Book Review: Blood Brothers by Colleen Nelson

Blood BrothersBook: Blood Brothers
Author: Colleen Nelson
Published: February 4, 2017
Publisher: Dundurn
Number of Pages: 240
Format: ebook
Source: I received a copy of this book from the publisher via NetGalley in exchange for an honest review.
Rating: 5 Stars
Tags: YA, Contemporary, Five Stars, Received for Review


Synopsis: Fifteen-year-old Jakub Kaminsky is the son of Polish immigrants, a good Catholic boy, and a graffiti artist. While his father sleeps, Jakub and his best friend, Lincoln, sneak out with spray paint to make their mark as Morf and Skar.

When Jakub gets a scholarship to an elite private school, he knows it’s his chance for a better life. But it means leaving Lincoln and the neighbourhood he calls home.

While Jakub’s future is looking bright, Lincoln’s gets shady as he is lured into his brother’s gang. Jakub watches helplessly as Lincoln gets pulled deeper into the violent world of the Red Bloodz. The Red Bloodz find out Jakub knows more than he should about a murder and want him silenced — for good. Lincoln has to either save his friend, or embrace life as one of the Red Bloodz.

My Review
It's been a while since I read a book that I connected to, that I loved, that I read in less than a day. This book was exactly what I needed right now. Not only did it make me think about real issues that are happening today, but it gave me a new perspective on the people who are living the lives like those in this book.

My favorite part of this book had to be our main characters, Jakub and Lincoln. Jakub is the son of a Polish immigrant, who moved to Canada with his late wife to try and live a better life. Jakub is a deeply constructed character. He lives with his father in the only apartment his father can afford. It was interesting to watch Jakub develop through the book. Especially when it came to how he thought about his friendship with Lincoln. Lincoln and Jakub had been friends for as long as they could remember. It was really interesting to see Lincoln change from when his brother got home, to him getting involved in the Red Bloodz, the local gang his brother runs. Both of these characters were so real, and very complex. Their reactions were real and human. They were, quite literally, the kids from across the street.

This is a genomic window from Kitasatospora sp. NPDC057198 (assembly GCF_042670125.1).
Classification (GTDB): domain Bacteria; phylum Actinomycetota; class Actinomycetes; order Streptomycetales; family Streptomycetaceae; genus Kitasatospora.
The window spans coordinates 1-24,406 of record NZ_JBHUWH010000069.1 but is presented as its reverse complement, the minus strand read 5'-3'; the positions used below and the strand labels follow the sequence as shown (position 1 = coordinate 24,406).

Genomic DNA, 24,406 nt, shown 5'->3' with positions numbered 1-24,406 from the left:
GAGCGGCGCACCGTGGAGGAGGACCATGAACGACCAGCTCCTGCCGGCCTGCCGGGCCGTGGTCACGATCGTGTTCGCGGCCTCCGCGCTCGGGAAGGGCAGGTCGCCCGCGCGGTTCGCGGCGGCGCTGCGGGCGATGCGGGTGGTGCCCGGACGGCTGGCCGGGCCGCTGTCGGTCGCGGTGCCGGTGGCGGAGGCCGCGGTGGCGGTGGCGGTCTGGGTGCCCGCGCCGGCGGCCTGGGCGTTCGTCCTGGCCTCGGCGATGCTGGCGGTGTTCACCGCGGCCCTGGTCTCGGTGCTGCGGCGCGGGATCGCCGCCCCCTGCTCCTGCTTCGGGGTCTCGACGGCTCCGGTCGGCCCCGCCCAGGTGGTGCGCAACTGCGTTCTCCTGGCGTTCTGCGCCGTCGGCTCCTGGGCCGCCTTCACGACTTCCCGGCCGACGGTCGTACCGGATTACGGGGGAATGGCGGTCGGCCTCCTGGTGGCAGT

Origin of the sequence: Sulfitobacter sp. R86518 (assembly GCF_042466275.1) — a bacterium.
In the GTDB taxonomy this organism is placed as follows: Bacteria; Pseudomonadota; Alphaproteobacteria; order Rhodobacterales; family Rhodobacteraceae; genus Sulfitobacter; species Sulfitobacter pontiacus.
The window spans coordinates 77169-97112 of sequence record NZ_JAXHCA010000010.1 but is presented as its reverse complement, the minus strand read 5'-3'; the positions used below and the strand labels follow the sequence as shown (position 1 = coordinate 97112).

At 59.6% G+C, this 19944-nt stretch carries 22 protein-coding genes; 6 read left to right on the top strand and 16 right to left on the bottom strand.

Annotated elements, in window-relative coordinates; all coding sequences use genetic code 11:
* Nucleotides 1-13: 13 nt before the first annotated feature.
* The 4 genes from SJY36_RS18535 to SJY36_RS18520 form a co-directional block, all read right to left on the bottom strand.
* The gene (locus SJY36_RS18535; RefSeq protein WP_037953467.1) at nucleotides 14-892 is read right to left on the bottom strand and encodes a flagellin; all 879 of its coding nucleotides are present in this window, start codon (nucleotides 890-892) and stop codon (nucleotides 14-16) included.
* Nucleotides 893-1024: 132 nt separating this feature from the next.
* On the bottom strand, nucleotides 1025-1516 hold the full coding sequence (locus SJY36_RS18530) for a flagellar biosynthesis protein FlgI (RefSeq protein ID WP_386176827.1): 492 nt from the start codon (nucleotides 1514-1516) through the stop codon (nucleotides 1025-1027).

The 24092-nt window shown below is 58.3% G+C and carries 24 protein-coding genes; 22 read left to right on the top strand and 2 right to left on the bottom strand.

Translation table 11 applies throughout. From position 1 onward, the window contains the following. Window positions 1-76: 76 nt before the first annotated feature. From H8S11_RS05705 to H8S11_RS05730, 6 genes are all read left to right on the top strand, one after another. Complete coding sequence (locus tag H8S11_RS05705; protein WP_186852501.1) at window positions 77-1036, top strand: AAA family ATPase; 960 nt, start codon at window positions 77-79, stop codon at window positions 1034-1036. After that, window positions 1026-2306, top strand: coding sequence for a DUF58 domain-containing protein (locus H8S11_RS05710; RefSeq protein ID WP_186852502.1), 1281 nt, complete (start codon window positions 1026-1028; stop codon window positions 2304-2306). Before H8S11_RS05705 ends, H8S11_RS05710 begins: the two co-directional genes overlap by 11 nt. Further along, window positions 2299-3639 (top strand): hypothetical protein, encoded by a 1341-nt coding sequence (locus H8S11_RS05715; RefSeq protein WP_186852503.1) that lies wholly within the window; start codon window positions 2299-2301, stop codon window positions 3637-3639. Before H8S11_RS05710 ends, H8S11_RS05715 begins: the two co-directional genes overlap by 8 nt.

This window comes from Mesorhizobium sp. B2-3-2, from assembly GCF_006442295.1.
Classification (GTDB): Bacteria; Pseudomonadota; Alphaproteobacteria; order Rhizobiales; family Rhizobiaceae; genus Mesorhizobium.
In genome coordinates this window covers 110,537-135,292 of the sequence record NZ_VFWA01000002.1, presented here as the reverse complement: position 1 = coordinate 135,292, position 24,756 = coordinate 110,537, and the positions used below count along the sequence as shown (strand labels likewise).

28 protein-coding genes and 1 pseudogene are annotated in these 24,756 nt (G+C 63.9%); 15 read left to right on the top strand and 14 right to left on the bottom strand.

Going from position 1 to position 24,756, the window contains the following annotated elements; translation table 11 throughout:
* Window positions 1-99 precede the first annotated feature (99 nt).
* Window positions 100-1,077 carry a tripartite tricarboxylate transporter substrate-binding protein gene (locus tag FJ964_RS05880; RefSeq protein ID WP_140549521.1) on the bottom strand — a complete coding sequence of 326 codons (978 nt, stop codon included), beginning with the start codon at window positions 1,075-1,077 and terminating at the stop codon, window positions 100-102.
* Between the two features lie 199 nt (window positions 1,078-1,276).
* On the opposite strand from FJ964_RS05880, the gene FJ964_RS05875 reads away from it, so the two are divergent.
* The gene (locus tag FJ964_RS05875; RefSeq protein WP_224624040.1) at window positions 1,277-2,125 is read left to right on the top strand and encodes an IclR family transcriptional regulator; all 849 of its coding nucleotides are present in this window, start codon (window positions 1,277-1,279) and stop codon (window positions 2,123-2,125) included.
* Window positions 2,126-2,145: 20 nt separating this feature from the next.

And I think that that was one of the big things about this book, this really does happen. The people who are being pulled into gangs sit next to your daughter in school, are the kids down the street who are "just little trouble makers." I feel like when we talk about people who are in gangs, we talk about them as if they are not actually people, and they are. 

Another really mentionable aspect of this book was the atmosphere Nelson was able to create. Nelson was so descriptive when creating the setting and all the people that showed up throughout the story. I was picturing everything that was happening in my head as I was reading, and it was awesome to have her very well put together writing to help propel the story along.

So overall I'm not doing this story justice. This was a wonderfully written story with a heart breaking story line, and amazingly developed characters. This is the type of book that everyone should read at least one; not only because it shows the heart breaking reality of who is involved with gangs, but because it also shows the horrifying ending that a lot of these people face.                 

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  1. This sounds good! And nice that it makes you think, those are the best kinds of books, especially when it's about something uncomfortable. Great point about how the kids in gangs could be the kid next door, and that they're people too. The character development sounds awesome.

    1. It was! Had to be one of my favorite parts. :)

  2. It sounds like this is an important book with something urgent to say - thank you for a passionate review:)


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